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Totalitarianism in Democracy’s Clothing

Tim Staples

It is a remarkable fact of history that Jesus and his apostles, as well as a good number of early Christians, found themselves running afoul of the temporal authorities. In his epistle to Timothy, St. Paul says that he is “suffering, even to the point of chains, like a criminal” (2 Tim. 2-9) on account of the Gospel. So serious were the crimes of which they were convicted that nearly all of them were put to death.

We do well to meditate on this fact. Why did the political authorities persecute Jesus and his apostles? Were the new Christians attempting to gain political power? Were they promoting insurrections or a new political system with new leadership?

Political power unimportant

Quite the contrary. Every time political power was offered to our Lord, he flatly refused it. When in the desert the devil tried to tempt Jesus to become a king, Jesus showed no interest. When after the miracle of the loaves the people wanted to carry Jesus off and make him king, he fled. When tempted by the Herodians to criticize the tax system, Jesus simply replied: “’Bring me a coin, and let me look at it. . . . Whose likeness and inscription is this?’ They said to him, ‘Caesar’s.’ Jesus said, ‘Render to Caesar the things that are Caesar’s, and to God the things that are God’s’” (Mark 12:16).

When Peter drew his sword in the garden to defend Jesus, our Lord  rebuked him with the words: “Put your sword back into its place; for all who take the sword will perish by the sword” (Matt. 26:52). And when Pontius Pilate asks him point blank: “Are you a king?” Jesus says unequivocally: “My kingdom is not of this world” (John 18:36).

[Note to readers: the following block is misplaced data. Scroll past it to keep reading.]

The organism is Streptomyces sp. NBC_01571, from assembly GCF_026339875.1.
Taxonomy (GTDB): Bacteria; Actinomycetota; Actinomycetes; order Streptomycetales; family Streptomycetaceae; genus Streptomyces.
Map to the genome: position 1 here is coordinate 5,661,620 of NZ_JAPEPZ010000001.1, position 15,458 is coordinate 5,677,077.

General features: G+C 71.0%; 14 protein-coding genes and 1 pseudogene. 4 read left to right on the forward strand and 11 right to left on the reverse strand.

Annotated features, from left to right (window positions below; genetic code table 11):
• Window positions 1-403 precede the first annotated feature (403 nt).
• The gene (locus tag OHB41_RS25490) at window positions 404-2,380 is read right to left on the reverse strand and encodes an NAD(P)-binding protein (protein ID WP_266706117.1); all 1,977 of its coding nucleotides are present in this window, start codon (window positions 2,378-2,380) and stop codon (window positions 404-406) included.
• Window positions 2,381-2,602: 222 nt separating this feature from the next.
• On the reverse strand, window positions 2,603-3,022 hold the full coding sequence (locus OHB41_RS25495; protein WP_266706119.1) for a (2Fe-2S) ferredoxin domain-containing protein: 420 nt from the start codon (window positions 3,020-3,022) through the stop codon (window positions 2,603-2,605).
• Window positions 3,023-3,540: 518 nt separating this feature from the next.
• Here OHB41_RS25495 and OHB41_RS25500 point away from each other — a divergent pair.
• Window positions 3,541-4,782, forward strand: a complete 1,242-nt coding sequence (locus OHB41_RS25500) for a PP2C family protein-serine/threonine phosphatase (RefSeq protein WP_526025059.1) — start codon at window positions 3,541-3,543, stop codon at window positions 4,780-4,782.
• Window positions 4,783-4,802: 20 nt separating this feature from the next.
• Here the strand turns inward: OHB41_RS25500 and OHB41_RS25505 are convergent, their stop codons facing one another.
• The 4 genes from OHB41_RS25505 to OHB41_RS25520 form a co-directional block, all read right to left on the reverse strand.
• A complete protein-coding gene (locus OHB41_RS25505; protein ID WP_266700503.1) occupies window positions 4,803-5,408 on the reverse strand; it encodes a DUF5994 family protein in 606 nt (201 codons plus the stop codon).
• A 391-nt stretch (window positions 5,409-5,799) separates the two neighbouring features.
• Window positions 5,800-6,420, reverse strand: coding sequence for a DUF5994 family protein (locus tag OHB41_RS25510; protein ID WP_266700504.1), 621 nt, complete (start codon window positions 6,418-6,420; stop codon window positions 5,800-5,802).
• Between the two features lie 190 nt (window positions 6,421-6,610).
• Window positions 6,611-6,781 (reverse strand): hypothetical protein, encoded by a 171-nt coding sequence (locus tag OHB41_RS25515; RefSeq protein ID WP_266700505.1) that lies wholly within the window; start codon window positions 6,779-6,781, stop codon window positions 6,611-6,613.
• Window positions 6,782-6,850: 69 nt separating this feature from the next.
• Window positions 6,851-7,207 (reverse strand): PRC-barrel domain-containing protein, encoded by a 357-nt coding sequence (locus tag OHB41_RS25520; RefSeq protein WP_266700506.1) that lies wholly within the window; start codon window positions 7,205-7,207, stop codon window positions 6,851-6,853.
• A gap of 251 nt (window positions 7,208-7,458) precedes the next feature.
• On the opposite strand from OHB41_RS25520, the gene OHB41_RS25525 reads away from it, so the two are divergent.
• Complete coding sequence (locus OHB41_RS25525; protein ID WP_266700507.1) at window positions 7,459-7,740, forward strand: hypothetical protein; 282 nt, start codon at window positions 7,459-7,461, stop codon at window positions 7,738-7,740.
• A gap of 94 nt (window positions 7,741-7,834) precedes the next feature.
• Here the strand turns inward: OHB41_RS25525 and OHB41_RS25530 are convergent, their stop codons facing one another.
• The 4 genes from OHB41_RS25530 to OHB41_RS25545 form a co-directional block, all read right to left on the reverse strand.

Jesus was not the least bit interested in political power. He had more important things to tend to—like the salvation of the world from sin. And the apostles and early Christians were the same. St. Peter, for example writes to the early Christians:

Be subject for the Lord’s sake to every human institution, whether it be to the emperor as supreme, or to governors as sent by him to punish those who do wrong and to praise those who do right. For it is God’s will that by doing right you should put to silence the ignorance of foolish men (1 Pet. 2:13-14).

Those are not the words of a revolutionary.

So then, back to our original question: why was there such a universal conflict between political authorities and the first Christians? The answer is not that Jesus and the first Christians were usurping political authority; it was that the political authorities were usurping the authority of God. They were not in prison for raising their swords in revolt against the state but rather for raising their voices to speak to the conscience of every man against the trespasses of the state on the rights of God.